This Sweet Red Ride Addresses the Summer Slide

Providence’s Mobile Library brings reading, math and literacy programs (and prizes!) to the community all summer long.


In a shaded corner next to a playground on the North End of Providence, just downwind of LaSalle Bakery, Justin Acevedo and his sister, Liz, lounge on red camp chairs in a breezy outdoor living room. In a semicircle in front of them, four bookshelves on wheels contain more books than they could read all summer — think: Harry Potter in English and Spanish, the Wimpy Kid series, and a stack of Big Mike books, a funny series, Liz explains, about a kid who’s “crazy with his skateboard.”

Not that they won’t try to read them all. Over the last few days, Justin, six, Liz, nearly nine, their mom and their brand new baby sister have tracked down Providence Community Library (PCL)’s new Mobile Library, a huge red truck packed with books and activities, at sites across the city. Justin and Liz plan to rack up the recommended twenty minutes of reading per day and participate in the Mobile Library’s math and literacy activities all summer.



The project, which is funded for three years by the United Way, launched after the Fourth of July. On weekday mornings and afternoons, the Mobile Library’s driver, Jacky, navigates the bus to neighborhoods without a PCL branch nearby. It sits at each site for two-and-a-half hours, where PCL employees and interns unload bookshelves, activities and brown-bag meals for participants.

The mission of the project is to combat the “summer slide,” a phenomenon in which students lose academic skills over the course of the summer. According to Mayor Jorge Elorza’s Summer Learning Task Force, more than 60 percent of students in Providence lose reading skills, and more than 50 percent lose math skills, during the break.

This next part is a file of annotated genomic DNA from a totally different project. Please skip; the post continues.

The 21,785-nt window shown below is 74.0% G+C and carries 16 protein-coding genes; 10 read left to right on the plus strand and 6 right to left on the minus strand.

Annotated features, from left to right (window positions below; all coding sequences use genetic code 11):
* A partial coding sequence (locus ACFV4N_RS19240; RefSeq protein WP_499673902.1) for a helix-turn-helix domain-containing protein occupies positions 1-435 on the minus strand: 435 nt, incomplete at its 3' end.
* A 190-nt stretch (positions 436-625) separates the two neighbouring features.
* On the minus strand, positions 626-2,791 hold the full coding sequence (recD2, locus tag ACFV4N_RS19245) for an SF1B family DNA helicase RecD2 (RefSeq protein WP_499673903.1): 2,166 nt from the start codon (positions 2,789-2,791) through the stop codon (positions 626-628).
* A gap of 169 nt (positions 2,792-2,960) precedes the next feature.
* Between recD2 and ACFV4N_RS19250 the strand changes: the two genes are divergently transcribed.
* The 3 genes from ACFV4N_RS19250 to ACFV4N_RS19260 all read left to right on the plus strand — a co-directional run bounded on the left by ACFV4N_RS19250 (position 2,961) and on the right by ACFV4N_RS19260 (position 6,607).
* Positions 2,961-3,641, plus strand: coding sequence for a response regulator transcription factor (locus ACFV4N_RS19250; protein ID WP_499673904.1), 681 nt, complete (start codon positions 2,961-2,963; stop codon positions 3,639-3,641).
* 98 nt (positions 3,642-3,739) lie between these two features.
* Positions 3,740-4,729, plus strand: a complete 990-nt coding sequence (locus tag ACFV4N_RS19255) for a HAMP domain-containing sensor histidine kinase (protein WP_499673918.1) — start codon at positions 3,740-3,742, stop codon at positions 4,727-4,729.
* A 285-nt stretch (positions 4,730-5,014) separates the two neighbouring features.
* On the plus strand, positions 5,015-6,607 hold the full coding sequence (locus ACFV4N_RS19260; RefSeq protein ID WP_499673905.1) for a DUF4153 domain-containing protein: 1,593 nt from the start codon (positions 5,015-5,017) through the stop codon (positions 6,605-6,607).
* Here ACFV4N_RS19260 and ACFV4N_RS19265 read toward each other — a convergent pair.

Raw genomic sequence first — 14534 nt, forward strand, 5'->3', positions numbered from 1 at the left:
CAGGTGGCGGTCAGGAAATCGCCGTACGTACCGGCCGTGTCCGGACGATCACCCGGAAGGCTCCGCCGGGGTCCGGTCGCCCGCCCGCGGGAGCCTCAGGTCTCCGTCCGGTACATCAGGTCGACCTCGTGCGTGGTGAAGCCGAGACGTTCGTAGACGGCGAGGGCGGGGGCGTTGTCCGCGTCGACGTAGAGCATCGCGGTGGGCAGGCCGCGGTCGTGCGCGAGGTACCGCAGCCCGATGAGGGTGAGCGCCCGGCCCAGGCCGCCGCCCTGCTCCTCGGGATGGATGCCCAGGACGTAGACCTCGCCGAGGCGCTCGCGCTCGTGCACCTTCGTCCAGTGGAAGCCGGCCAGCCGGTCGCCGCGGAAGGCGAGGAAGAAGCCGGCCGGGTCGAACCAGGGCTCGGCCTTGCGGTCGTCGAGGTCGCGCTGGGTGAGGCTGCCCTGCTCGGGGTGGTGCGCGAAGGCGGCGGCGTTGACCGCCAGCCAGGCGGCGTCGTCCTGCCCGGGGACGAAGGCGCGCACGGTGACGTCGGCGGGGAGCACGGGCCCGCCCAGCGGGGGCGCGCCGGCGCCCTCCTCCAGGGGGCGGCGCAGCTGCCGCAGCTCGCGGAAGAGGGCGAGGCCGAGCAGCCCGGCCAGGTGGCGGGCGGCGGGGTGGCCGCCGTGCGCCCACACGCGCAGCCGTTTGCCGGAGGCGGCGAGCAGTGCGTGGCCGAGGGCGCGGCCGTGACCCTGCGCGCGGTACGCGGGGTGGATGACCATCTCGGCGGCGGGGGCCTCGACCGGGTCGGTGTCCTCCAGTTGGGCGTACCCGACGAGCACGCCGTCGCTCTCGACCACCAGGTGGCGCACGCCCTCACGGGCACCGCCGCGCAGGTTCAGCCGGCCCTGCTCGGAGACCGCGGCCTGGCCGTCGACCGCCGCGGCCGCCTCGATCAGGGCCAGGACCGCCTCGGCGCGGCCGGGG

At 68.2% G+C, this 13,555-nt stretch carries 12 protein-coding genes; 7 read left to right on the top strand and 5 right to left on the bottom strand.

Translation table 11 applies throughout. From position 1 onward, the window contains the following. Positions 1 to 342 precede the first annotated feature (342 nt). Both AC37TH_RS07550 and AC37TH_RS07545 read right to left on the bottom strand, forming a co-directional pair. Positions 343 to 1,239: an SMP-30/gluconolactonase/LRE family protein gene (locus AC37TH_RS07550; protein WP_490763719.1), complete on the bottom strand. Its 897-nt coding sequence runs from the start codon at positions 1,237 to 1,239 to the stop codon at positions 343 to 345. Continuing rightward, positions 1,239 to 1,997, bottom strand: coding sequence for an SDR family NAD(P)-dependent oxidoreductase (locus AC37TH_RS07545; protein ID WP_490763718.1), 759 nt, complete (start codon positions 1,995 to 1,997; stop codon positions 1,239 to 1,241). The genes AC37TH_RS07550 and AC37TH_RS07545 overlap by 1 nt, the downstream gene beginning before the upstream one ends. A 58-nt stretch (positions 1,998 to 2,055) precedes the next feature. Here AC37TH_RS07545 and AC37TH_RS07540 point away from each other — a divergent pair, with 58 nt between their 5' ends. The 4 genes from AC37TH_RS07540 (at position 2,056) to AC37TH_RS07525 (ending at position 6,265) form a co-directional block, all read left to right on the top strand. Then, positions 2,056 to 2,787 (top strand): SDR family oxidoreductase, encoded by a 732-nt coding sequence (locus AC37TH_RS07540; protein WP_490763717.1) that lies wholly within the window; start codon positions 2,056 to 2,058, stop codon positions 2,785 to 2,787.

Although the leafy reading area is the most inviting spot on this warm summer day, other stations buzz with activity under white shade tents. Kids and adults navigate the web at a table outfitted with laptops connected to WiFi. Nearby, children's specialist Garrett Locke leads a literacy activity on boats, where kids explore books about the sea and make paper vessels of their own.

At another table, Deanna Resendez, a teacher at Harry Kizirian Elementary School, leads a math activity where children add and subtract on coloring sheets. Adjacent to Resendez, an al fresco circulation desk serves as a central hub, where kids can sign up for library cards, check out up to three books from the Mobile Library, report their daily reading minutes and get their Passport to Summer Reading booklet stamped.

“If they come and report their reading, they get a prize,” says Cheryl Space, PCL’s youth services coordinator who spearheaded the Mobile Library project. “Or if they sit here and read for twenty minutes, they get a prize.”

Last summer’s pilot Passport program, which was sponsored by the Providence Public Library before PCL’s Mobile Library hit the road, reported 750 completed passports. This year’s goal, Space says, is more ambitious: PCL would like to see at least 1,500 kids complete 800 minutes of reading over the course of the summer.



Space says PCL entered a data sharing agreement with Providence Public Schools, which will examine whether Passport participants maintain or gain reading skills over the summer. The system will stack participants’ standardized test scores in literacy from the spring against scores from this fall.

A statistical improvement would be nice, Space says, but it’s far from her mind at the moment. She recalls a family of six who happened upon the Mobile Library at Frank D. Spaziano Elementary one Thursday morning. They’d never been to the library before but, after two hours of reading, math and literacy activities, every member of the family left with a new library card.

The Mobile Library “is like my favorite thing I’ve ever done,” Space says. “It’s just so awesome.”

Siblings Justin and Liz like it, too. And the prizes certainly help. Justin’s school, for example, hands out certificates to students who complete their Passport to Summer Reading. Space says some schools give out rewards of their own, and Justin has eye on his school’s prize.

He explains enthusiastically: “I really want to go to the Children’s Museum!”

The daily Mobile Library prizes — pencils, watercolor sets, key chains, bubbles — are a draw, too. Rumor has it, Justin says, a math teacher once gave out Play-Doh to kids who finished their work. He completed the day’s math coloring activity but, alas, no Play-Doh.

The summer is still young.


To learn more about the Mobile Library, visit